Visionary William Gibson takes a trip to the grocery store and winds up in the middle of the frozen foods aisle experiencing a series of revelations about Steely Dan.
Addicted To Noise 6.03 - March 2000
Artistic collaboration is a profoundly strange business. Do it right up to the hilt, as it were, and you and your partner will generate a third party, some thoroughly Other, and often one capable of things neither you nor the very reasonable gentleman seated opposite would even begin to consider. "Who," asks one of those disembodied voices in Mr. Burroughs' multilevel scrapbooks, "is the Third who walks beside us?"
My theory, such as it is, about Walter Becker and Donald Fagen, is that their Third, their Other, Mistah Steely Dan hisself, proved so problematic an entity for the both of them, so seductive and determined a swirl of ectoplasm, that they opted to stay the hell away from him for 20 years.
He continues on, of course, in the atemporal reaches of electronic popular culture, and I have often raised an eyebrow at hearing him sing, as I push a cart down some Safeway aisle, of the spiritual complexities induced by the admixture of Cuervo Gold, cocaine and nineteen-year-old girls (in the hands of a man of, shall we say, a certain age). At which point I look around Frozen Foods and wonder: "Is anyone else hearing this?" Do the people who program these supermarket background tapes have any idea what this song is actually about? On this basis alone I have always maintained that Steely Dan's music was, has been and remains among the most genuinely subversive ouevres in late-20th-century pop.
There's a story about some hapless mook, down under the stadium there in Chicago where they did the hands-on prep for the first atomic bomb, who finds himself in the deeply unenviable position of having to shove together two halves of some grapefruit-sized mass of critically radioactive material. It ends, as they say, in tears, and that is what I've always imagined happened to Becker and Fagen; why they opted offshore and waited a couple of decades for the Geiger counters to stop clicking. Buried the two halves of that graphite core under their respective beds, maybe never to be reassembled.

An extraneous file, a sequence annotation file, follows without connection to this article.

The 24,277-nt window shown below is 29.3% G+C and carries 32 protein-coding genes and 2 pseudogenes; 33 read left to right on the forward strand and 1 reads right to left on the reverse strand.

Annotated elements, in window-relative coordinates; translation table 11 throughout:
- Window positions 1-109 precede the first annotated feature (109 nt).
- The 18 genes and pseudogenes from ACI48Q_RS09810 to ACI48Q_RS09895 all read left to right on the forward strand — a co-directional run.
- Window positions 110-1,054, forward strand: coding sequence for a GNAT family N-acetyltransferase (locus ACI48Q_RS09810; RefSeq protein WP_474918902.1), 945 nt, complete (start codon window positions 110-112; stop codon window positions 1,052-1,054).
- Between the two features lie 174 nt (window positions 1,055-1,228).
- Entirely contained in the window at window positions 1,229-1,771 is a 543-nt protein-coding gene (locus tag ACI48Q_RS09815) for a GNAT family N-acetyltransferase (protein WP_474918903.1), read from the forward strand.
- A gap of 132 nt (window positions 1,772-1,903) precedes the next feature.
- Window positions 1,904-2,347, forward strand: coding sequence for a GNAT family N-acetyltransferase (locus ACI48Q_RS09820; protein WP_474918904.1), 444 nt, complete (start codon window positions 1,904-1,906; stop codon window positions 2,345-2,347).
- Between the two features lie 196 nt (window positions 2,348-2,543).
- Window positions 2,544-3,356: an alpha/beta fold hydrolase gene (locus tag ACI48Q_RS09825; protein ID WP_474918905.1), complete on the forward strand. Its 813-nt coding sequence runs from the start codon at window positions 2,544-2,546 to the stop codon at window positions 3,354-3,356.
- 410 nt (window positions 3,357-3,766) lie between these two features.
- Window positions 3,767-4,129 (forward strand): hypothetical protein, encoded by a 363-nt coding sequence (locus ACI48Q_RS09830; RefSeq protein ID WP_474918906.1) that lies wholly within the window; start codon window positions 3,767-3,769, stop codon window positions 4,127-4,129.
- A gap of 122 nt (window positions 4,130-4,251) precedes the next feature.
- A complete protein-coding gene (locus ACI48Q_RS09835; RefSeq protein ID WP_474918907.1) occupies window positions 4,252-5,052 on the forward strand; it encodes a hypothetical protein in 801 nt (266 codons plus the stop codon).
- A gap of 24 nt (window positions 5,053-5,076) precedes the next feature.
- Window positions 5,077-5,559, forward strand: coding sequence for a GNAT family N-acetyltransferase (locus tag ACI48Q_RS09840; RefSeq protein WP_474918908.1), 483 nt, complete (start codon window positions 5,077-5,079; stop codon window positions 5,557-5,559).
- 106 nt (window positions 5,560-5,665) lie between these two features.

Now whatever Mistah Dan might be — and I myself am inclined to think of him as a literary, or perhaps paraliterary, as much as a purely musical figure — Becker and Fagen are musos of the first water. Hence their respective solo output in the absence of Steely Dan. Which I've enjoyed, but in rather an oblique way, never quite able to stop glancing over my shoulder else that Third might loom suddenly into view, which he never did.
Now comes, as surely every Dan fan knows, Two Against Nature. The immediate and embarrassingly looming question being: is He back? Have they resurrected His Bad Self?
They have. The Stranger has signed in, his toe-cleavage ostrich loafers flaking red Maui clay on the studio broadloom.
Two Against Nature is actually a rather eerie experience in that regard, like being present for the arrival of a time-machine. But not one from any particular past, or future; this music manages (as it always has) to transcend the duller registers of the cultural calendar. It's as though it was composed in the time-machine, in its own little pocket of temporality. I suspect that this is somehow the result of an encyclopedic sense of American music, an effortlessly graceful facility at collage and that patented Steely Dan studio wax, as though one were listening down through a hundred coats of hand-rubbed sonic carnauba, each glossy layer somehow highlighting a different aspect of the composition. But best ignore that, as I am anything but a musician. Suffice it to say: it sure sounds like Steely Dan to me, and the more so the longer I listen to it.
The DNA match is perfect. The real question, I think, is how close together have Becker and Fagen been willing to bring the two halves of the graphite core? Well, sometimes very close, it feels to me, and sometimes not so. My Dan counter starts to sizzle most seriously with "Jack of Speed" and "Cousin Dupree," two very different pieces. "Jack of Speed" is an instant classic in the Dan Archive of Loping Psychedelic Naturalism, one of those luminously unfocused mug shots they're so good at: someone you once knew all too well, shuffled back, via the Dan magic, to stand in your doorway for a moment with Orphan Annie eyes. "Cousin Dupree" is Steely Dan at the very peak of droll American pop narrative, deeply comic and quietly merciless.
I'd say more about the other songs, but I'm starting to feel like a reviewer, which makes me intensely uncomfortable. I'm not a reviewer: I just want to say I like this record a lot, OK?
And I can only hope that Becker and Fagen decide that they can afford to let their Third out of the box a little more often, as there's nobody else remotely like him, and we need him. I know I do.